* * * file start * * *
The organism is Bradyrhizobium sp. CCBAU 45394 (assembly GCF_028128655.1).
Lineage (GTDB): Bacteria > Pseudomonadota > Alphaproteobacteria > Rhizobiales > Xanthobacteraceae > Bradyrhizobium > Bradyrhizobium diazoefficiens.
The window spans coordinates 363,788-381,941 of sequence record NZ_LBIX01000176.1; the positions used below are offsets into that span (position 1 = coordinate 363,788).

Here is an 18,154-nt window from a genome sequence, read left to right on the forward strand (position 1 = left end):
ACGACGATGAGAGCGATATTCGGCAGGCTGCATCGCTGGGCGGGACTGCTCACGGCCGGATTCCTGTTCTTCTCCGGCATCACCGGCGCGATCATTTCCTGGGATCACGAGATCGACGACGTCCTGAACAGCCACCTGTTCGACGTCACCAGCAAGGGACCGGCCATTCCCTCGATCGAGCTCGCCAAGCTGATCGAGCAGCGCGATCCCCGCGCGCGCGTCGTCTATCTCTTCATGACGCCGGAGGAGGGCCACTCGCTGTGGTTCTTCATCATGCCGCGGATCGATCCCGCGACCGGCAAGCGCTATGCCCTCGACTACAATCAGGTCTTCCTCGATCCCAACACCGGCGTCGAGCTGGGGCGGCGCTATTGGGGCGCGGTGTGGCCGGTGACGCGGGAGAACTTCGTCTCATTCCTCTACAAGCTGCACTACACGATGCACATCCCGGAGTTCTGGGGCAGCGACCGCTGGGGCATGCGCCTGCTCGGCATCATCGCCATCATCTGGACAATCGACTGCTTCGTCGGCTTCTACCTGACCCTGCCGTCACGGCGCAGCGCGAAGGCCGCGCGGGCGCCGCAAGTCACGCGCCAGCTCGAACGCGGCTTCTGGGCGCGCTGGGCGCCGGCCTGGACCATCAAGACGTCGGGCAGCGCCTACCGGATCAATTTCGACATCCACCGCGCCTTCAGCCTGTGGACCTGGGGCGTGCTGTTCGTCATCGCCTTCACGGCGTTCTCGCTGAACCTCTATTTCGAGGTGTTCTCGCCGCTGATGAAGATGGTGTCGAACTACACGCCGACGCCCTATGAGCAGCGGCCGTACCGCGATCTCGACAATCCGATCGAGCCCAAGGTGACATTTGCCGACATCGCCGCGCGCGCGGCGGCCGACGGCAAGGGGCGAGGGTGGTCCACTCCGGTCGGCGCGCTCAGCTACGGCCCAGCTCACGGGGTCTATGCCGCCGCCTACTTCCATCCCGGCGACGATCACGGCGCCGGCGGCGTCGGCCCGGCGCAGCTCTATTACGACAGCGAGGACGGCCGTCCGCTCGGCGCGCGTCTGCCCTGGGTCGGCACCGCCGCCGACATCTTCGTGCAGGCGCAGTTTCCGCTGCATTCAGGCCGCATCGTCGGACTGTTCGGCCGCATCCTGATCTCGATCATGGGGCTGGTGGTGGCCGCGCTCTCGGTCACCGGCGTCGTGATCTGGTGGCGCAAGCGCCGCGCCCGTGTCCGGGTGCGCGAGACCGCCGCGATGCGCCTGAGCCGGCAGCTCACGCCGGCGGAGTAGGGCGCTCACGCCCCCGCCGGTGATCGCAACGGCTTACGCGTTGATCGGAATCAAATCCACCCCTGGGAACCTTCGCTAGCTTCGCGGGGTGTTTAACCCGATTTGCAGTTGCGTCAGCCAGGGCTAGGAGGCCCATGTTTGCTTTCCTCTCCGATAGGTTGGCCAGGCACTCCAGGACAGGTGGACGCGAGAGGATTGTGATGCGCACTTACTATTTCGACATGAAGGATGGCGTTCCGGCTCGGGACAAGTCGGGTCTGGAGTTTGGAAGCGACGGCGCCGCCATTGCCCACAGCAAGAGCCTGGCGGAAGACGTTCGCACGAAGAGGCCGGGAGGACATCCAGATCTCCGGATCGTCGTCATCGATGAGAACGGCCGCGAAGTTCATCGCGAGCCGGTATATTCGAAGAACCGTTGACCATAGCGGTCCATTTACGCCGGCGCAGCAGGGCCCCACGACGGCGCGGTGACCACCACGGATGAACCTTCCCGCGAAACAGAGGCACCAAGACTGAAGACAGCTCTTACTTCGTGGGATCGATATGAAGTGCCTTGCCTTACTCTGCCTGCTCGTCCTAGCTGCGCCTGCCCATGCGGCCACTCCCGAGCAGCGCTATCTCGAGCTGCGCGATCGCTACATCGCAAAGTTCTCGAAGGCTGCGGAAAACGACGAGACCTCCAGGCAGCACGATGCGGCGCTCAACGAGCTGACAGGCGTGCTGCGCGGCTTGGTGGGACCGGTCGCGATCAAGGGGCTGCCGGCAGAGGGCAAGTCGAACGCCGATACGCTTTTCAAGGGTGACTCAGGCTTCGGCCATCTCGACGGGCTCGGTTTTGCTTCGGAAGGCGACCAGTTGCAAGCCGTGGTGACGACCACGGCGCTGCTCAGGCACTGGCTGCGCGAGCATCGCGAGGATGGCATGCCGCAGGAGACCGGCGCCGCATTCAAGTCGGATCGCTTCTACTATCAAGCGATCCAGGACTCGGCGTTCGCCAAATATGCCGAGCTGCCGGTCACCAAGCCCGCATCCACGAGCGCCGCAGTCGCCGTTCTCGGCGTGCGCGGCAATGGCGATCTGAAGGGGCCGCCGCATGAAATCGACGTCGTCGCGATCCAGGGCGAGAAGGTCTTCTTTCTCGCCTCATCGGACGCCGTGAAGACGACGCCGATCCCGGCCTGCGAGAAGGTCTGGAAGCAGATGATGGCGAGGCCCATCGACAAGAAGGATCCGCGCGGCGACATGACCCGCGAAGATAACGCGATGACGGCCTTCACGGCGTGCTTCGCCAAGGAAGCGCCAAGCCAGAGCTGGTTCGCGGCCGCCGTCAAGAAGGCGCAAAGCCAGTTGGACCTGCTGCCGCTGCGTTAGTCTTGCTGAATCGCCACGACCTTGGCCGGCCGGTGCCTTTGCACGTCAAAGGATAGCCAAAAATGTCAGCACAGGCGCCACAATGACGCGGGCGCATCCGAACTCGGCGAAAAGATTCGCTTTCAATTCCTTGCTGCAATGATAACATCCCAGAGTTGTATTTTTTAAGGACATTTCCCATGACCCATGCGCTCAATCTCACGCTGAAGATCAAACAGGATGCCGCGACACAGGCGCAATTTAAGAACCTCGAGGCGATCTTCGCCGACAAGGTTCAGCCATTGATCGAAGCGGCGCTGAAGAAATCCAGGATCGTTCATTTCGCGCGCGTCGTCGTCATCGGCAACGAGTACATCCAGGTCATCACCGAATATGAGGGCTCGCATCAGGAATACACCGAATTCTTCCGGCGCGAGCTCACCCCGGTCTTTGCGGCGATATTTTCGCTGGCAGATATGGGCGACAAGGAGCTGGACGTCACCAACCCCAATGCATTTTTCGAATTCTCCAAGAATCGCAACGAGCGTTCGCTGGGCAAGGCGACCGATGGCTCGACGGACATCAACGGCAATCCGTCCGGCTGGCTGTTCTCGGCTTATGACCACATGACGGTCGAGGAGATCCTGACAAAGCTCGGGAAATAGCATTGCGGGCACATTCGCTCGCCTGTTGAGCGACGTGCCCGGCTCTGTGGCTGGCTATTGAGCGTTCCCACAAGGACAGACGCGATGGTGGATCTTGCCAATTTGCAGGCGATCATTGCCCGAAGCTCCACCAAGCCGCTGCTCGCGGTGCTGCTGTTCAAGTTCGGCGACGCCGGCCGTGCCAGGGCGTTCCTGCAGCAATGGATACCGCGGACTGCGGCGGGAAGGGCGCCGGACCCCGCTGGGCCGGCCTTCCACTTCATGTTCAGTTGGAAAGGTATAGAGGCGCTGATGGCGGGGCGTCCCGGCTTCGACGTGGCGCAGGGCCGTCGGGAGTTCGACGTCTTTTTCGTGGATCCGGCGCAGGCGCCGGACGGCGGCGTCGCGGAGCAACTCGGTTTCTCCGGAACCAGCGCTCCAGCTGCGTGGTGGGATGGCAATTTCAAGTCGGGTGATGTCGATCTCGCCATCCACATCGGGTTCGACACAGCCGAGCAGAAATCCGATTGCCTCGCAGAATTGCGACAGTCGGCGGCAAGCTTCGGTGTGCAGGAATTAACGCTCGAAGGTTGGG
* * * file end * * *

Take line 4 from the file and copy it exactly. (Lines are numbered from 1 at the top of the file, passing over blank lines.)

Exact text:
Here is an 18,154-nt window from a genome sequence, read left to right on the forward strand (position 1 = left end):